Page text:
Sometimes things happen that seem to wrap what you thought were separate threads of your life together in a way that makes perfect sense afterwards, but which you never saw coming.
Until barely three months ago I did nothing that wasn't about just getting through the day, working, eating, wishing I could sleep better and moaning about needing more satisfaction out of my days. Another frustrated middle-aged man. Ideal company.
I'd kind of lost the plot. A plot in which the opening chapters, the unreliable rear-view mirror told me, were full of fervent beliefs, risk-taking, challenge to what seemed wrong and a sense that the future was up for grabs. Mid-life crisis was in the post and I was a jaded ex-everything. Ex-optimist, ex-questioner, ex-believer in causes.
Then, somehow, I started to feel the ravelling of threads - if ravelling is the opposite of unravelling.
At work (I organise collaborative programmes between groups of schools in the Midlands) two of the many things with which I was involved started, more than usual, to take centre-stage and demand that I made a particular effort, did them 'right'.
One was promoting the White Ribbon Campaign which encourages men to take a public stand in the fight against Violence Against Women and Girls and one was helping get a 'Coaching Healthy and Respectful Masculinity' Programme, run by A Call To Men UK, off the ground.
At work I spin plates, find grants, link people, and am well used to balancing loads of strands and just being glad that they happen and then moving on to the next. But these two projects just seemed to 'matter' more.
With a great network of local partners - teachers in schools, district council employees and student leaders we made the White Ribbon - the symbol of the movement that has spread from Canada across the Anglophone world - appear on the lapels of whole bus queues of teenage students, on the aprons of catering staff, the lanyards of cleaners and the suits of school governors and head teachers. We commissioned plays tackling the themes of domestic abuse and controlling relationships and we gathered two thousand pledges from students never to 'commit, condone or remain silent' about violence and abuse. It felt like the right thing to be doing.
The White Ribbon Campaign's big push - the 'Sixteen days of Action' runs from 25th November to 10th of December. Normally - for me, if not for them - the day after it ends our materials are packed away, the displays cleared and the next project is under way. On the 11th December this year, instead, I rang the White Ribbon Campaign offices and said 'I want to be a WRC ambassador, year-round'. Simple. In schools we preach to kids about volunteering and making a contribution to the wider community. I have done years of talking exactly that talk without ever actually walking the walk.
Before Christmas I was on board and at the end of January I got my first ambassadorial 'posting' - to a fundraising comedy night in Swansea. Rocking up at The Liberty Stadium to see nearly 300 people sporting the ribbons, sticking their hands deep in their pocket and shining a light on the grimly routine annual murder of 120 British women gave me, strangely, a long-forgotten sense of purpose - this was what I should be doing with my Saturday night, 100 miles from home! I should be standing up and being counted, connected to other people, struggling for something better. Of course.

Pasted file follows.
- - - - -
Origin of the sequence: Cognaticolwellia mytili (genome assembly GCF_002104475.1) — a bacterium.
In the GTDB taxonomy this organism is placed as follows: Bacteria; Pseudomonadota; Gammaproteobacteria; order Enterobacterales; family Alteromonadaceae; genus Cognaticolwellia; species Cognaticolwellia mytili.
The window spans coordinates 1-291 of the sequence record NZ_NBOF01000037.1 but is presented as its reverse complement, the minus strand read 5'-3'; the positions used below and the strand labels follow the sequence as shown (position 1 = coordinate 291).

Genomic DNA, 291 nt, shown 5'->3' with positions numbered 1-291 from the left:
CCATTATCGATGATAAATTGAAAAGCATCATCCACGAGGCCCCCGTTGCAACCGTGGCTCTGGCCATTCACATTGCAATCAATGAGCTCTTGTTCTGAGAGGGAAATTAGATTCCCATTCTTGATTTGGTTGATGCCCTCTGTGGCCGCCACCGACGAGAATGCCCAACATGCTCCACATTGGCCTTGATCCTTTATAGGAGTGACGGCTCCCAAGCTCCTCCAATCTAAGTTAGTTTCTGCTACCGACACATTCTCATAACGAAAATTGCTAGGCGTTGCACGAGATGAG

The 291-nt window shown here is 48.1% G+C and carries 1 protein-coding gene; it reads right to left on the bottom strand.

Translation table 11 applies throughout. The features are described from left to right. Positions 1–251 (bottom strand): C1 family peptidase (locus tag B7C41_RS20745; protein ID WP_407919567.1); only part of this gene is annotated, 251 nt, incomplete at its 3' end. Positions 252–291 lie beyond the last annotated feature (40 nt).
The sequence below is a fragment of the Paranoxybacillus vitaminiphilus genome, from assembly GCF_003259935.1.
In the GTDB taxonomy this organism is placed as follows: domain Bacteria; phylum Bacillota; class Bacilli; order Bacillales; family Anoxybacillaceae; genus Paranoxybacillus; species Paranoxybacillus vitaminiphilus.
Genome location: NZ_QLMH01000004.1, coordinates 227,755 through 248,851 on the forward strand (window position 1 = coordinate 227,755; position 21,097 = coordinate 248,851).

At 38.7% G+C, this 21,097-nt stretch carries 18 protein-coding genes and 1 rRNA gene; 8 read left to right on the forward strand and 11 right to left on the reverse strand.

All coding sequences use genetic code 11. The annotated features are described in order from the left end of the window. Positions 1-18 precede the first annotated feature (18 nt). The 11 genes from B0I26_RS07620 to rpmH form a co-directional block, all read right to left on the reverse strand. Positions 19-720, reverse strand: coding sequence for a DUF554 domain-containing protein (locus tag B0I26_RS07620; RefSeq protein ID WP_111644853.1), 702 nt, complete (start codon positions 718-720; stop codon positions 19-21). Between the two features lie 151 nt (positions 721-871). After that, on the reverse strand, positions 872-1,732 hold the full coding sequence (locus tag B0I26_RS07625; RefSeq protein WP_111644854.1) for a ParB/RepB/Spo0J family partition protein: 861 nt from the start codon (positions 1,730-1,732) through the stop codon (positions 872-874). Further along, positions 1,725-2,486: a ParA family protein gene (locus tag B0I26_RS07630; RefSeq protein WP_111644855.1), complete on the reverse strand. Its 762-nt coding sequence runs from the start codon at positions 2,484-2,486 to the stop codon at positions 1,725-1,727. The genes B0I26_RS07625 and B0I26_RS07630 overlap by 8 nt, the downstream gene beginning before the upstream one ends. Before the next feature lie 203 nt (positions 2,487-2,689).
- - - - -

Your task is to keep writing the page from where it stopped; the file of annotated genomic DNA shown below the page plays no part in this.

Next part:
Around the same time A Call To Men UK started to train me and colleagues from schools in the 'Coaching Healthy & Respectful Masculinity' programme. CH & RM is the fruit of collaboration between Kay Clarke, founder of Midlands Domestic Abuse Survivors' group 'Supportworks Foundation' and Tony Porter, inspirational US speaker and Co-founder of A Call To Men (US). Their perseverance and inspirational presentations have won me over to their cause, too, and I am happy to do what I can, beyond the day-job, to promote their work. I currently manage their twitter feed which has been a steep and rapid learning curve for a twitter ingénue.
The Call To Men UK programme is nationally ground-breaking - a 10 week curriculum for teenage lads, delivered in school, in how to unpick language, media images, historical beliefs and their own attitudes towards women and girls and themselves as developing men.
A Call To Men's key concept is the Man-box, a mental structure that keeps men and boys trapped in rigidly defined and self-policed versions of masculinity that lead them to disconnect from the experience of women, to undervalue them and to see them as objects. Although most men are well-meaning and not abusive, the shared codes of the man-box transmit a kind of collective nod and wink to abusers. Getting out of the man-box is therefore a key to happier lives for men and women alike.
So here I am - in the space of a few months I've gone from moaning about being directionless, frustrated and unsatisfied to volunteering for two organisations that I believe in and which give me energy. In the process I feel like I've rediscovered, in a small way, how I felt as a young man when the world was new. I look at my kids when we talk about the man-box (in traffic on the school run, like you do - you do, don't you?) or as they help me get the stall ready at a White Ribbon event and I wonder only one thing - why didn't I do any of this before?